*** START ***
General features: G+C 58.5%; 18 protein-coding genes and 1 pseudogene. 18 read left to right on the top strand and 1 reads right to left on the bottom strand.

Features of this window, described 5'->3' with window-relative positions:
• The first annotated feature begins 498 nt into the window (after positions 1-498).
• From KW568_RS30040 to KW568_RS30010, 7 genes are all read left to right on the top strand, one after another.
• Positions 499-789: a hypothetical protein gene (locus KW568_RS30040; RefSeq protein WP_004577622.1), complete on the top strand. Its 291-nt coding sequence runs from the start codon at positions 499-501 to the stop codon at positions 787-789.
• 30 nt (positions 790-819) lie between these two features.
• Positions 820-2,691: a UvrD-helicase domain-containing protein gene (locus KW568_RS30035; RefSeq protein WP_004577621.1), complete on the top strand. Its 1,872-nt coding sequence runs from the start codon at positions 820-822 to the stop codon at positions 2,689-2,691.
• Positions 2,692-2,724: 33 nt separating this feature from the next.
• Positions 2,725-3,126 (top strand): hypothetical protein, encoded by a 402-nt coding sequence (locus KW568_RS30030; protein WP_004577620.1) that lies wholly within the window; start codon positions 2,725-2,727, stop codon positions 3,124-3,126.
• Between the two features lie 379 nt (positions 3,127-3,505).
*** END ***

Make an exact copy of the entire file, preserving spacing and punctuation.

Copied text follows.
General features: G+C 58.5%; 18 protein-coding genes and 1 pseudogene. 18 read left to right on the top strand and 1 reads right to left on the bottom strand.

Features of this window, described 5'->3' with window-relative positions:
• The first annotated feature begins 498 nt into the window (after positions 1-498).
• From KW568_RS30040 to KW568_RS30010, 7 genes are all read left to right on the top strand, one after another.
• Positions 499-789: a hypothetical protein gene (locus KW568_RS30040; RefSeq protein WP_004577622.1), complete on the top strand. Its 291-nt coding sequence runs from the start codon at positions 499-501 to the stop codon at positions 787-789.
• 30 nt (positions 790-819) lie between these two features.
• Positions 820-2,691: a UvrD-helicase domain-containing protein gene (locus KW568_RS30035; RefSeq protein WP_004577621.1), complete on the top strand. Its 1,872-nt coding sequence runs from the start codon at positions 820-822 to the stop codon at positions 2,689-2,691.
• Positions 2,692-2,724: 33 nt separating this feature from the next.
• Positions 2,725-3,126 (top strand): hypothetical protein, encoded by a 402-nt coding sequence (locus KW568_RS30030; protein WP_004577620.1) that lies wholly within the window; start codon positions 2,725-2,727, stop codon positions 3,124-3,126.
• Between the two features lie 379 nt (positions 3,127-3,505).